A parliamentary inquiry into renewable energy has recommended the Victorian government explore feed-in tariffs options for renewable energy exports and progress its Virtual Power Plant pilot program to enable statewide delivery as part of plans to accelerate the state’s transition to renewables.
The report also urged Victoria to commit to a cut-off date for the sale of new internal combustion engine vehicles, consider a ban on gas connections in new homes and consider reviewing and removing regulations that mandate gas connections in new buildings.
The Legislative Council Environment and Planning Committee tabled its report on renewable energy in Victoria this week. The committee’s final report, which made 32 recommendations, found the state’s electricity demand is likely to double by 2050 as a greater uptake of electric vehicles (EVs) coincides with a decline in household gas usage.
Committee chair Sonja Terpstra said while electricity usage is predicted to increase significantly, the state already has sufficient access to the clean energy resources needed to transition the state’s electricity system to 100% renewables.
“The Victorian government has the governance and policy structure in place to meet the increase in the demand for energy to 2050 with renewable energy sources,” she said. “Renewable energy zones, the renewable energy development plan, renewable energy auctions and the creation of VicGrid will help transform the state’s energy system to accommodate the increased production of renewable energy that this state needs.”
The upper house inquiry was tasked with investigating a blueprint for the state to transition to 100% renewable energy by 2050. Victoria currently has a series of renewable energy targets in place, including a 40% uptake by 2025, and a 50% target for 2030.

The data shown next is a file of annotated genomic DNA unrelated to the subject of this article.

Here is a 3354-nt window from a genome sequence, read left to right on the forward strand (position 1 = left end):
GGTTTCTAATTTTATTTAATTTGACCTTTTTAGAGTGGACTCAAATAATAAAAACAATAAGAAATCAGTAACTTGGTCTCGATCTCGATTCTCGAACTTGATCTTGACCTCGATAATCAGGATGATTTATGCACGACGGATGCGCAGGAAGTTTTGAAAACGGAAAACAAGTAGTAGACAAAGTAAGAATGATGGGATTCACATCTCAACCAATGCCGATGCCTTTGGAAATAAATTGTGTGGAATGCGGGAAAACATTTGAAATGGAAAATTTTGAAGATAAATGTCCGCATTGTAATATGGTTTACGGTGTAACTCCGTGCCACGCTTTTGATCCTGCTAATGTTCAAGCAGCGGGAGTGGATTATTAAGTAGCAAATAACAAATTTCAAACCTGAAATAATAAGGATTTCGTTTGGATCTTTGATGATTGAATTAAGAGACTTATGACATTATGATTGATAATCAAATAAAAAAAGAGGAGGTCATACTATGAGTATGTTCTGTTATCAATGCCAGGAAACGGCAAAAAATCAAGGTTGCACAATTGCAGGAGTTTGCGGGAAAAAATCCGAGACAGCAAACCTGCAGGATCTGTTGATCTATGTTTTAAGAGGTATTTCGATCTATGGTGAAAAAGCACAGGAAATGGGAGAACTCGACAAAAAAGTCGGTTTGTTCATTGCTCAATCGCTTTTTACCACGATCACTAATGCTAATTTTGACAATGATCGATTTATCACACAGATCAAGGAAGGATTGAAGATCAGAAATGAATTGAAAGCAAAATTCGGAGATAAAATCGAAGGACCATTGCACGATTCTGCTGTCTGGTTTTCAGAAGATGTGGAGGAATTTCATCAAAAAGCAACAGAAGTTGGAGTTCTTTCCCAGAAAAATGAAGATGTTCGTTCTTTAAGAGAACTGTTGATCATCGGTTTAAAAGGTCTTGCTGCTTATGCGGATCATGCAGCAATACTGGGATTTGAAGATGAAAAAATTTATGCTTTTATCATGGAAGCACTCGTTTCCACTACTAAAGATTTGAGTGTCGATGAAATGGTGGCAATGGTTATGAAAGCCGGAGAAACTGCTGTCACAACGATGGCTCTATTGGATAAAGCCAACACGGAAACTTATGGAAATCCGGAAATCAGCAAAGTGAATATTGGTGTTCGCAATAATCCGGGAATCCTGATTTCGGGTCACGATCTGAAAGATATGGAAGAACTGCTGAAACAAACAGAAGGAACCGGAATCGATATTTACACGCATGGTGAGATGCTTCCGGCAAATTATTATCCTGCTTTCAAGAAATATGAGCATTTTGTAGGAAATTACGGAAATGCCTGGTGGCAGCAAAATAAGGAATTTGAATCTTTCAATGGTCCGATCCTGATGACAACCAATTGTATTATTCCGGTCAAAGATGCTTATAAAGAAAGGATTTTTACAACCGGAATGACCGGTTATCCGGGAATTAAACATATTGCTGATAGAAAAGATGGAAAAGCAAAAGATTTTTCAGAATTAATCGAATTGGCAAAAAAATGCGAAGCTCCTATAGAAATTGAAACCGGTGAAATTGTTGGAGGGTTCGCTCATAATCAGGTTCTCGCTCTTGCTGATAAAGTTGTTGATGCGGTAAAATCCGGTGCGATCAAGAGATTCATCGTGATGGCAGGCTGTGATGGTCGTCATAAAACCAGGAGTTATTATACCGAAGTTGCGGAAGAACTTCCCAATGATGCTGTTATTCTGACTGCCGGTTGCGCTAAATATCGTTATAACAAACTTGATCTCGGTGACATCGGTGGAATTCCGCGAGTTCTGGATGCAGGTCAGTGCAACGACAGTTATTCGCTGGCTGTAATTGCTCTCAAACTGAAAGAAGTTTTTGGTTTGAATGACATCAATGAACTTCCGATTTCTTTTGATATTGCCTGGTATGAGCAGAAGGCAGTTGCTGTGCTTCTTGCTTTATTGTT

While the report makes no recommendations on the state government’s net zero emissions target by 2050, Victorian Greens party leader Samantha Ratnam said that on current forecasts the state is on track to beat the target of 50% renewable energy by 2030, and argues the government should revise the target to be more ambitious.
“This inquiry has shown we have the resources and technical know-how to transition Victoria to 100% renewable energy by 2030, we just need the political will,” she said. “Victoria must be as ambitious as possible in the climate action we take in the next critical years to 2030. This means stopping new fossil fuel production, transitioning our coal and gas to renewable sources, and eliminating emissions from other sectors like transport.”
Environment Victoria policy and advocacy manager Bronya Lipski said the state government could use the inquiry’s recommendations to speed up the roll out of renewables to 100% by the end of the decade.
“With a federal government now committed to facilitating rather than obstructing the transition, it’s increasingly clear that now is the time for fast-tracking the renewable transition,” she said.
“Victoria needs to get on with the job of creating thousands of new direct renewable energy jobs and leaving Victorian households financially better off. This inquiry makes it clear that Victoria must move quickly and boldly to get to 100% renewable power this decade.”
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